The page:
Nalchik R12: Leko wins, joins Aronian in the lead

4/28/2009 – One round before the end Peter Leko scored an important victory over Rustam Kasimdzhanov to join Levon Aronian on the top of the table (Kasimdzhanov joined Ivanchuk at the other end). Sergey Karjakin defeated Peter Svidler and Alexander Grischuk beat Etienne Bacrot. Tomorrow Aronian plays Leko. Full illustrated report with commentary by GM Sergey Shipov.

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Fourth FIDE Grand Prix
in Nalchik, Kabardino-Balkaria

The fourth FIDE Grand Prix Series Tournament is being held in Nalchik, Kabardino-Balkaria, Russia, during 14th -29th April 2009 at the Intour Hotel "Sindica". The games start at 3 p.m. local time = 15:00h CEST. After five rounds there is a free day (on Monday, April 20) and another after round nine (on Saturday, April 25).

Results of today's round

Round 12: Tuesday, April 28, 2009

Kamsky Gata
½-½
Aronian Levon
Leko Peter
1-0
Kasimdzhanov Rustam  
  Mamedyarov Shakhriyar
½-½
Eljanov Pavel
Akopian Vladimir
½-½
Gelfand Boris
Karjakin Sergey
1-0
Svidler Peter
Grischuk Alexander
1-0
Bacrot Etienne
Alekseev Evgeny
½-½
Ivanchuk Vassily

Round twelve review by GM Sergey Shipov

The following game notes were provided by FIDE and are translated (by Misha Savinov) from the comments of Sergey Shipov. We are grateful for permission to reproduce his commentary here. All photos by courtesy of FIDE.

There are now two leaders in Nalchik. Leko confidently defeated Kasimdzhanov and caught up with Aronian, who barely survived against the inspired Kamsky. Everything will be decided tomorrow in the individual game between the leaders. Aronian plays White.

Gata Kamsky-Levon Aronian
A classic example of the equally strong sword and shield. Kamsky attacked brilliantly, but Aronian defended with incredible accuracy. I think Black’s opening was far from perfect. For instance, the knight maneuver to b6 is unconvincing. White quickly completed his development and created a strong attack in the center by 12.f5! Levon accepted the challenge, taking everything his opponent dared to sacrifice – a pawn first, then an exchange. Basically, after 14…Bxf5 and until the end of the game Levon was constantly parrying various threats, making many only moves in process. White’s exchange sacrifice 16.Rxf5! is excellent! Kamsky could create very annoying pressure by the tricky 18.d4!, restricting Black’s knight and passing the right to move to the opponent. In my extensive analysis I didn’t find how to equalize for Black. White could get excellent winning chances. Levon’s smart knight maneuver allowed him to exchange White’s powerful bishop. Later Levon made a very timely piece sacrifice (21…0-0-0!) and managed to survive without much trouble. In the subsequent game Black’s rook and pawns successfully held against two minor pieces.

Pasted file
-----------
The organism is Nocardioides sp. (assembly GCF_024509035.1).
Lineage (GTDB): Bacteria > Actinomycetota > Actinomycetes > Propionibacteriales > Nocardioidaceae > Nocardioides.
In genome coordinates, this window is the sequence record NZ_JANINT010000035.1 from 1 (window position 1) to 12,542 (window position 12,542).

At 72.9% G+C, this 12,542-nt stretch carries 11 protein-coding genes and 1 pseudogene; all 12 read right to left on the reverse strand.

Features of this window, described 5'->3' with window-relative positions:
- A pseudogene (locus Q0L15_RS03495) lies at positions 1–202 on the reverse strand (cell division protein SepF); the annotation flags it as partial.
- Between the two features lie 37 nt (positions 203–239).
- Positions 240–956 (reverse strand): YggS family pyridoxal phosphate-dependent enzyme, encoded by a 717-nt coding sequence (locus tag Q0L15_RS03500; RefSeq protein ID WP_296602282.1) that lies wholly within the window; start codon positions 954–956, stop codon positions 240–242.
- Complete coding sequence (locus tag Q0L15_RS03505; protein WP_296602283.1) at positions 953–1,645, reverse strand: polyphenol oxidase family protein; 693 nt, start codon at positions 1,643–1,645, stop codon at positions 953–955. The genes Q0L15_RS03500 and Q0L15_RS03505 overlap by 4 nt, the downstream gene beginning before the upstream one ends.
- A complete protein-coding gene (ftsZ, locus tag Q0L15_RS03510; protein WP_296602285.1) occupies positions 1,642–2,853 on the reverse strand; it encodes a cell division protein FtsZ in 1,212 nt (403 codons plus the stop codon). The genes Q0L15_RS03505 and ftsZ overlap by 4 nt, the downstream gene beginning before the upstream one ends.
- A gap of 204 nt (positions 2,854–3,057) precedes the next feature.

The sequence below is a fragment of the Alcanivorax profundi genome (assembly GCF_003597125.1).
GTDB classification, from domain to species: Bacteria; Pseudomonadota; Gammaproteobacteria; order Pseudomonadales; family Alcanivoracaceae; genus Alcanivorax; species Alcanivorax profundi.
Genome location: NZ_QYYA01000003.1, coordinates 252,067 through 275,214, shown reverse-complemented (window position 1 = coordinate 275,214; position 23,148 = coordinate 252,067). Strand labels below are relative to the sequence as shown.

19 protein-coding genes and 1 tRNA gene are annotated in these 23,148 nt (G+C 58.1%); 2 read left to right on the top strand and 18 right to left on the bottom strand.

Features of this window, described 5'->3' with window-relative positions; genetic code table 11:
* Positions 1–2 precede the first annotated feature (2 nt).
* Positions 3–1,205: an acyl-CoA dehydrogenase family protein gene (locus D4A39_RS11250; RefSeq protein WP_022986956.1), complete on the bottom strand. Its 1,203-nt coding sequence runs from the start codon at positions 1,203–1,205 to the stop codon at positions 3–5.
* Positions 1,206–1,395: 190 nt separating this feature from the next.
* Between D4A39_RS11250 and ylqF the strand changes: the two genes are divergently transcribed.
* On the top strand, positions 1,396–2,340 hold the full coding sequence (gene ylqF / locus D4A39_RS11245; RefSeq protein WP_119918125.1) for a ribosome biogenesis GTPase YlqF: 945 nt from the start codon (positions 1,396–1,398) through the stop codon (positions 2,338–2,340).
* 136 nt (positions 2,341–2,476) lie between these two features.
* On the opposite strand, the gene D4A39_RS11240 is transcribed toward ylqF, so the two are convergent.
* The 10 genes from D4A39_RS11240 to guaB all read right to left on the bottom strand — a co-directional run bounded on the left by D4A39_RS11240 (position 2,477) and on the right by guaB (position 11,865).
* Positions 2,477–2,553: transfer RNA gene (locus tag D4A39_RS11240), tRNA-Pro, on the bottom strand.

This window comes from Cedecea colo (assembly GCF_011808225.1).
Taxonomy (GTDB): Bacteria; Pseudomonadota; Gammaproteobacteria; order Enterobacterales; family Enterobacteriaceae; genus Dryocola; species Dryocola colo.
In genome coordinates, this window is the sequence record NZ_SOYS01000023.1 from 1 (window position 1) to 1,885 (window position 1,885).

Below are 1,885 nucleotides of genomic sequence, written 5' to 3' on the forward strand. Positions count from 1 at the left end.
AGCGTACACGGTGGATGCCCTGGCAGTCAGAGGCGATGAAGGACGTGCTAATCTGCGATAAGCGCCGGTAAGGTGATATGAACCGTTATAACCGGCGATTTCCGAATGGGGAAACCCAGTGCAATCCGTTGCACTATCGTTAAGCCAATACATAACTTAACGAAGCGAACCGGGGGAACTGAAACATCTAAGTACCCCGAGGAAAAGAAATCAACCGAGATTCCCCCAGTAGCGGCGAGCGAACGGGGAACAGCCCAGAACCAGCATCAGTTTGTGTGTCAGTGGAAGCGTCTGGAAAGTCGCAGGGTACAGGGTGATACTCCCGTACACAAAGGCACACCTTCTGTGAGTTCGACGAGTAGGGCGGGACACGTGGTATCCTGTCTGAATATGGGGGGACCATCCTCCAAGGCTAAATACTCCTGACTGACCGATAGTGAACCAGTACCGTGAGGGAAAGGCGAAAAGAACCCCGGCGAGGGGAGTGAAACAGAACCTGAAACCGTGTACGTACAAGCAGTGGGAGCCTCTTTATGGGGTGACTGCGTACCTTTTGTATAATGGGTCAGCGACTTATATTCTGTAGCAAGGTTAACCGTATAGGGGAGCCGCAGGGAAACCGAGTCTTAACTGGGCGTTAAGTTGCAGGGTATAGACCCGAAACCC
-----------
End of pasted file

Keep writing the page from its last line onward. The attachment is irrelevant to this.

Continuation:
Peter Leko-Rustam Kasimdzhanov
Rustam was unable to hold against a better prepared and motivated opponent. In the Petroff Defense White maintained some pressure on a half-empty board, as he controlled a central file. Leko used his kingside pawns as a weapon, and it seems Kasimdzhanov accelerated this by 19…Nf6. Instead of it, he could play 19…c5 or even safer 19…c6 with the idea to meet 20.h6 by 20…b5!, fixing the pawn structure completely. Rustam’s decision to bring the knight to g8 (20…Kh8?!) turned fatal (once against better was 20…c6, intending b7-b5). Peter’s powerful 22.c4! created tension in the center, and Black was unable to bear it. Rustam eventually got rid of the h6-pawn, but paid dearly for it. The last mistake (27…f5?) reduced Black’s pain.


Rustam Kasimdzhanov and Peter Leko in the press conference after the game


Effortless: Peter Leko joins Lev Aronian in the lead


Down in the dumps: Rustam Kasimdzhanov joins Ivanchuk at the tail end

Shakhriyar Mamedyarov-Pavel Eljanov
Black played very creatively in the opening (substituting the usual 6…0-0 by 6…dxc4), but failed to equalize. White got the space advantage, while Black had a very weak pawn on c6. Shakhriyar brilliantly sacrificed a pawn by 14.e6! and created strong pressure. Pavel sacrificed his pawn in response – 17…c5. I think White should have taken it in a different way: 18.Rfe1!? c4 19.Bg3! Re8 20.Qxd5 – in this case he keeps many pieces on the board and maintains a significant advantage in the center. In the resulting ending Black quickly brought the king towards the center (22…Kg8!) and secured certain compensation for his material loss. Both grandmasters played really well in the subsequent complications. The assessment “White is slightly better” remained unchanged until the draw was agreed.

Sergey Karjakin-Peter Svidler
Every defeat comes unexpected. This game started well for Peter; White’s pressure in the Zaitsev wasn’t particularly dangerous. The players relentlessly simplified the position, but Black took too long before making the freeing d6-d5 break. He should have played it on the 27th move, and then the game would most likely be drawn, while after 27…Rde7?! 28.Qb2! White created dangerous pressure on the a1-h8 diagonal. In order to defend it Black had to fianchetto his knight, which gave White a few tempi to develop the initiative and advance his passed pawn. In the time trouble Svidler committed a couple of errors (instead of 35…Qc7 more accurate is 35…Qc5, and instead of 39…Rc8 much better is 39…Re7!), and Karjakin managed to trade the b7-bishop, which was the only obstacle for his passed pawn. Black’s position got worse, and his defeat did not surprise anybody.


Peter Svidler analyses after the lost game


Sergey Karjakin simply enjoys sweet victory

Vladimir Akopian-Boris Gelfand